Who would not want to dive in the Great Barrier Reef? That’s probably on every scuba diver’s bucket list visiting Australia. Similarly, I had diving in Great Barrier Reef in my list from the time I stepped my foot into Australia. It was a dream for me.
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About Great Barrier Reef
The Great Barrier Reef is the World’s largest living structure with about 3000 individual coral reefs and 900 islands. It stretches over 2300 kilometres and is on the North-Eastern side of Australia, off the coast of Queensland. The Great Barrier Reef is located off the coast of Queensland state in Australia. It is one of the most complex ecosystems in the World. It has a vast range of ecological communities, species and habitats. It is said that Great Barrier Reef is around 500,000 years old. And did you know that Great Barrier Reef is estimated as an asset value of AUD 56 billion?
Note: After diving in both Cairns and Port Douglas, I recommend diving in Port Douglas. The dive sites in Port Douglas are less crowded and are absolutely amazing. They are way better than the dive centres at Cairns.
A long weekend of Australia Day was coming up and I had to travel somewhere. But where? I decided to go with my long-pending bucket list item, a dive in the Great Barrier Reef. As I was traveling solo, I made sure my itinerary was very well planned with all the activities booked. After plenty of research on the scuba dive centers (reason for the ‘plenty’ of research was because of the bad dive experience in Gold Coast), I finalized with Visit Cairns. They in turn booked the CDC dive center as the tour operator. I must admit that the entire booking process was very smooth and easy.
Few days before the dive
As the day of the dive approached, I had mixed feelings of being excited, pumped, scared, and nervous. Suddenly out of nowhere, there were news every day about the shark sightings and attacks (well, a shark had attacked a dolphin) along the coast of New South Wales. As I was already nervous, the newspapers were not helping me either. So, I decided to research on the sharks that live in the Great Barrier Reef (Why not, isn’t it better to be mentally prepared?).
I learned that the most common ones in Great Barrier Reef are reef tip (I actually spotted one, during my submarine tour that I had taken the previous day) and Hammerhead sharks. The reef tip sharks are quite timid and harmless, and Hammerhead sharks are not overly aggressive, but then there are the tiger sharks which are said to be aggressive. I further did some statistical analysis and assured myself that I am safe based on the number of attacks that have happened in the past. There is a famous saying “You are most likely to be hit by a bus than be bitten by a shark“.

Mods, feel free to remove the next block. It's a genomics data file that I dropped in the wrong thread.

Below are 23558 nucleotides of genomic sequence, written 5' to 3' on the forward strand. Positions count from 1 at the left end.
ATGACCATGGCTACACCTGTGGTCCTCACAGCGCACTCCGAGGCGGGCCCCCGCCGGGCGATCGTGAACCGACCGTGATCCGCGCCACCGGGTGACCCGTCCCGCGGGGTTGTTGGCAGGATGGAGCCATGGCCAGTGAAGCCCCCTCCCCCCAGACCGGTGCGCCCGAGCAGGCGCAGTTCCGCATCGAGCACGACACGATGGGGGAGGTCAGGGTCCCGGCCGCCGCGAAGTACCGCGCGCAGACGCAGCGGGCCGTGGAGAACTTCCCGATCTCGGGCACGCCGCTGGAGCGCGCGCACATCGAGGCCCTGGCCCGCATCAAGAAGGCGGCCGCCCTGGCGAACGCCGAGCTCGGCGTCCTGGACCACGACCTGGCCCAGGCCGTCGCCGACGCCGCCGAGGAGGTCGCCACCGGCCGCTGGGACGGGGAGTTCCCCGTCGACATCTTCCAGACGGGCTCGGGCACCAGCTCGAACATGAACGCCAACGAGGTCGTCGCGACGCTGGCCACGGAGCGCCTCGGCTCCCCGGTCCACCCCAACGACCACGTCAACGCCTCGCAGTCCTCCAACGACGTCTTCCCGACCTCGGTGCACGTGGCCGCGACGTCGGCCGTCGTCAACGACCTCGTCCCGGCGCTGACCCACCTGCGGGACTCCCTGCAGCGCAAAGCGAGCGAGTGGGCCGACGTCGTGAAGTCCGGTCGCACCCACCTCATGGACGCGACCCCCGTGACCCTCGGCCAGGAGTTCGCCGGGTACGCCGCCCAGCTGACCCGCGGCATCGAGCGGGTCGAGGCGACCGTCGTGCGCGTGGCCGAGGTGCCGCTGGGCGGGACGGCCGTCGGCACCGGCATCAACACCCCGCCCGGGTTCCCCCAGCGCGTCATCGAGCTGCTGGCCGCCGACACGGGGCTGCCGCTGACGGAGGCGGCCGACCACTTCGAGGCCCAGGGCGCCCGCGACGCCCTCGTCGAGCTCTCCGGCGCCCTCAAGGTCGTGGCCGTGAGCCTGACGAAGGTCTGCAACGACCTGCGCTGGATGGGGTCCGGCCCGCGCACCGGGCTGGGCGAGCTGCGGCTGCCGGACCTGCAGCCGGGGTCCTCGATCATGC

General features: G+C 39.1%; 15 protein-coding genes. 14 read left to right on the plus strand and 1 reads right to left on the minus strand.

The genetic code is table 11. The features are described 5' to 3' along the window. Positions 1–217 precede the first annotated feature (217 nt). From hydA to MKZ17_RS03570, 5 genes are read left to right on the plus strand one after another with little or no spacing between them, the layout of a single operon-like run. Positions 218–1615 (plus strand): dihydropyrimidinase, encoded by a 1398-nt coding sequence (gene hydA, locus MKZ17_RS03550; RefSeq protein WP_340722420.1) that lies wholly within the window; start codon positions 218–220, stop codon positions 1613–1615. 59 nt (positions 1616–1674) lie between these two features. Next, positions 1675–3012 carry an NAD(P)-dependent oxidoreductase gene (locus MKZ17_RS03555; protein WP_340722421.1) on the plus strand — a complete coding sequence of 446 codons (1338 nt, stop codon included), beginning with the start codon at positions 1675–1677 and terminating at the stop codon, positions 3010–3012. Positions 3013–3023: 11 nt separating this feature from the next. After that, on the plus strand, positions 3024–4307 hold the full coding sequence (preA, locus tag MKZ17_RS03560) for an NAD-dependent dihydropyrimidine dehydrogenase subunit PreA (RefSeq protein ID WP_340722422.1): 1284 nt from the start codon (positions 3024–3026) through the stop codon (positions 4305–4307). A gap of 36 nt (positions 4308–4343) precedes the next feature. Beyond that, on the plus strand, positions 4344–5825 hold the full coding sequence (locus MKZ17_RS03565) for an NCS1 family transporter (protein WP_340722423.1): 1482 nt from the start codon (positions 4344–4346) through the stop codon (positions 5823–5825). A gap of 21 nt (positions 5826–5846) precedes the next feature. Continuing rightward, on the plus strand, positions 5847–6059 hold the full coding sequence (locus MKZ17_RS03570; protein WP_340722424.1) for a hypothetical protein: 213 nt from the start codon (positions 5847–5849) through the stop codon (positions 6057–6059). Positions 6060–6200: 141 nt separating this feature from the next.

On the day of the dive
I had hardly slept the previous night and was super excited about my dive. It had finally arrived, after so many months of planning and here I was ticking off one of my bucket list items in just a few hours. I started my day at 6 AM, decided to have a morning stroll from YHA Cairns to the Jetty. The boat was picking me up from the Jetty and driving to the diving place, somewhere in the middle of Great Barrier Reef.
My experience with dive centre staff
The CDC dive center staff were very friendly. I was welcomed with a picture of mine in front of the boat.
After our medical declarations and a light refreshment of tea/coffee, we reached the place where we were diving (Yipppee). Initially, we were given instructions for snorkeling. As I am not a swimmer, one of the friendly staff was with me all time in the water. Due to the clarity of the water, the fishes, corals and its beautiful colors were visible even while snorkeling (you don’t need to dive in order see the corals and the fishes really). But I wanted to dive in one of the natural wonders of the World.
After an hour of snorkeling, I was called out for the dive. We were two of us doing the Intro dives (So good, I have company). We were asked to wear all the scuba diving gear, a wet suit, scuba tank, weights, mask, and fins and were briefed with the safety instructions. One instructor accompanied us, who was holding one of our hands throughout the dive. Initially, blaming the strands of hair stuck in between the mask, the water had seeped into the mask and my eyes were burning (visible in my pictures taken by the instructor – too bad). With the help from my instructor, I was all sorted and was ready to go down even deeper into the ocean. The descent of 10 metres was very gradual.
I started to look around and observe the spectacular busy life around me in that big blue World. There were so many different kinds of fishes, big, small, funny nosed, yellow, white, purple, green, blue colored and many more. And they seemed to be all around; around us, inside the corals, near by and far away, like everywhere.
Highlight of my dive was the Clown fish I spotted, popularly known as ‘Nemo’. The corals were so beautiful and colorful. Corals are basically classified as soft corals and hard corals. They were in all shapes and sizes. And I saw them all.
The entire experience of seeing the largest living structure on Earth was so mystical, special and extraordinary.
Safety for solo female divers
It is best to go diving with a dive centre as they take care of the safety aspects. If this is the first time you are diving, ensure to go with a reputed dive centre. Also, even the most experienced divers, go with a dive buddy or other experienced divers.
This is definitely a must-do and Australian travel is for sure incomplete without a dive or a snorkel in the Great Barrier Reef. I am so glad that I went ahead and did the dive, and ticked off the item on my bucket list. However, I suggest doing the dive in Port Douglas rather than Cairns.